Yes, it’s that time of year again. Show your support for the environment by turning your lights off for one hour on March 26th at 8:30 p.m. (your local time). Then go here, WWF’s Earth Hour site, and watch lights go out around the world!
Gretchen just posted this on her blog Seanchai and has graciously allowed me to cross-post it here. Thanks Gretchen.
It’s only appropriate that my first Bookanistas review would be a book (a) about the theater and (b) edited by my own beloved editor Kristin Daly Rens. As if that wasn’t enough, Penny Blubaugh has created a dark, tantalizing world where fey and human keep a tenuous cohabitation in the mortal world, and magic – and it’s drug-laced after effects – have built a wall of suspicion and mistrust between the two worlds.
Enter the Outlaw Puppet Theater, a group of faeries and humans creating fly-by-night productions using questionably legal fey magic. As a theater chick myself, I loved the Outlaws – Tonio and Max, the couple who founded the troupe, Nicholas the aspiring lawyer, Floss whose faerie magic makes the troupe something truly unique, Lucia the wounded spirit and Persia, our main character who has finally found a home with the Outlaws. A home she’s going to cling to til her dying breath. I loved this family, this motley crew, this collection from the Island of Misfit toys. They act like a family, with petty squabbles and fierce loyalty, and I found myself completely drawn into their world.
And just when things are starting to go well for the Outlaws – a successful show, press, fame, money – it all comes crashing down. In the face of arrest and prison time, the Outlaws flee to the one place they think they’ll be safe: Faerie.
Yeah, not so much.
There are a lot of Fey-Human stories on the market right now, but one of the things that attracted me to BLOOD & FLOWERS was Penny Blubaugh’s vision of this world. Her Faerie is a strange place. Dark and wondrous, eccentric and wild, familiar yet completely original. There’s a luscious quality to her characterization of that alternate world and the pace of the story really starts to roll once the Outlaws jump into their new world. I literally couldn’t put the book down.
BLOOD & FLOWERS also give you a great love story: the wounded Persia with all her baggage and fears of love and rejection, and the boy-next-door Nicholas. Watching them take almost painfully slow baby steps towards each other gave me that tantalizing sexual tension I love so much!
Don’t want to give too much away, but come March 1, I hope you all check out BLOOD & FLOWERS!
Cool blog with some fantastic information for all people interested in reading or writing fantasy. There’s a guest interview up with me today — thanks guys. Blood and Flowers appreciates the attention!
And, as Elizabeth Bunce says at the Enchanted Inkpot, here’s shameless self-promotion. Both of us will be talking about fairy tales and retellings at the Illinois Reading Council on Thursday, March 17th, and we’ll be signing afterwards (around 11:30) at the SCBWI booth. Come and see us!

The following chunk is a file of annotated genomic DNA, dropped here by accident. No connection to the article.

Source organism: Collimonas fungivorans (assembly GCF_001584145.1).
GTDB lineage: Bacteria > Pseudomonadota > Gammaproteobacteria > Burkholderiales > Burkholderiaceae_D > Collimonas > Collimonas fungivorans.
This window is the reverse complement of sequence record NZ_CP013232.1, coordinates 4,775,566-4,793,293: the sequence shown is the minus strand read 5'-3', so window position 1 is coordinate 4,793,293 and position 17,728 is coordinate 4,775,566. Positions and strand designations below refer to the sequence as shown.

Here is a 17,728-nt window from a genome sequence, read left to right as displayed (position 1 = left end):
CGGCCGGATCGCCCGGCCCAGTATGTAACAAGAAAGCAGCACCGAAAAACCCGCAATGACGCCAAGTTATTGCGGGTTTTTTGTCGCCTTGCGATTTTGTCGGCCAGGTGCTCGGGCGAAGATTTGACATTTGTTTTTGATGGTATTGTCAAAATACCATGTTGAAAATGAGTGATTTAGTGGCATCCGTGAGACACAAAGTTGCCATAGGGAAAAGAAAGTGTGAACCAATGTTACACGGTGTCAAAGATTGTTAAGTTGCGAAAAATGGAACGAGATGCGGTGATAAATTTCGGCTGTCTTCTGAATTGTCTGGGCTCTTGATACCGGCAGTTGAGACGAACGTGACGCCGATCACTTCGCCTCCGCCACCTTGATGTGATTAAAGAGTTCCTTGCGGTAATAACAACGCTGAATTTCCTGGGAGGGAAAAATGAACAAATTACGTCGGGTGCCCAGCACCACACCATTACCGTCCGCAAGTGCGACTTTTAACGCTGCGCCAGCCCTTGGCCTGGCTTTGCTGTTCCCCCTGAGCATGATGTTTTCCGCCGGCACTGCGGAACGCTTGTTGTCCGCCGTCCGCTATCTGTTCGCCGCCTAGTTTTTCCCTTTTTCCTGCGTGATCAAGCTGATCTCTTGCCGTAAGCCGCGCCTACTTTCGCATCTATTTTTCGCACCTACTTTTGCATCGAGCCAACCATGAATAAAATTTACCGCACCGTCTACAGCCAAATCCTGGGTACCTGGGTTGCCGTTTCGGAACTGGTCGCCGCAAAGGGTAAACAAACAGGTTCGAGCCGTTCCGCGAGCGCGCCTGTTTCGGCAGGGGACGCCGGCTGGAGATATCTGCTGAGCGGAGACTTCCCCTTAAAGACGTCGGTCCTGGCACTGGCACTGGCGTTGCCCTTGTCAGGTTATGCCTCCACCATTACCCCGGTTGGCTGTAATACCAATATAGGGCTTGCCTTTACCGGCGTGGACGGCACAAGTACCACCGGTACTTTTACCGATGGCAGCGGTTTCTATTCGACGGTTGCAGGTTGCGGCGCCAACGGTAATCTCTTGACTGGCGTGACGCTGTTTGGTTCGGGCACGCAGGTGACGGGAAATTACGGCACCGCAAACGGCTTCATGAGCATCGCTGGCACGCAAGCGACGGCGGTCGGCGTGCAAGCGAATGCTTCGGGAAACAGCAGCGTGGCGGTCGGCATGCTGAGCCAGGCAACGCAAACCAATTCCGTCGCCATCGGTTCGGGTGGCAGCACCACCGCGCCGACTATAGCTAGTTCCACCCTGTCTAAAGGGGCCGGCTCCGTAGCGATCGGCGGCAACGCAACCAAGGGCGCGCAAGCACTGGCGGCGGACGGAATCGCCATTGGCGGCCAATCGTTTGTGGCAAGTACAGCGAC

And when you’re done at the Enchanted Inkpot, take a look at this Q&A session at 365 Days of Reading!
Okay, in full disclosure, the EMUs are all represented by my wonderful agent, Erin Murphy or her partner Ammi-Joan Paquette of Erin Murphy Literary Agency. But that just means they’re even more awesome than you’d think!
Thanks for the interview, guys, and hey — they’ve got a contest for a free giveaway of Blood and Flowers so check it out!
The Tucker Free Library is in Henniker, New Hampshire and they have a teen blog on their site that makes me envious. If only I could make the one on my library page even half as cool — well, maybe I could if I took the time!
However that works out, there’s a great write-up at Tucker Free for Blood and Flowers that really captures the spirit of the book.
The first review for Blood and Flowers is from Kirkus Reviews.
And here it is!
Editor Review (reviewed on February 15, 2011)
As in Serendipity Market (2009), Blubaugh blends the magical and mundane into an original fantasy, told here by an 18-year-old who finds a home among an eclectic group of human and faerie folk.
With a “penchant for dropping out of school” and “a mile-wide love of Shakespeare,” Persia left her “drugged-out, fey-bashing parents” a year ago to join The Outlaw Puppet Troupe, known for its fringe, slightly subversive underground performances. Finding The Outlaws was “like coming home to the place” she’d “been looking for forever.” Persia’s unidentified world is rife with illegal pixie-dust dealing, a tumbling economy and environmental troubles. Fey-phobic authorities blame the faerie for everything bad, and The Outlaws are prime suspects with a faerie puppet-maker wielding magic behind the scenes. When their gay artistic director is subpoenaed on false charges by Major, his corrupt, vindictive ex-lover, The Outlaws flee their world of blood and flowers into Faerie, a practically perfect place. Here they assimilate with local faeries, trolls and griffins, until Major appears to deliver an ultimatum. To avoid becoming “a lost bunch of misfits,” The Outlaws stage what could be their final production.
While the denouement feels anticlimactic, atmospheric language, arresting “culture mash-up,” unique characters, an alluring overlap of fantasy and reality and strong themes of family and friendship create a provocative read. (Fantasy. 12 & up)
Go here and take the InkPop Challenge. Write a story, poem or essay that takes a realistic element and pairs it with fantastical element, submit it and maybe win a copy of Blood and Flowers as well as three other books from HarperCollins! Cool. Entries must be received by March 3rd at noon. You can write a short story, a poem or an essay.
Great opportunity to practice you writing skills!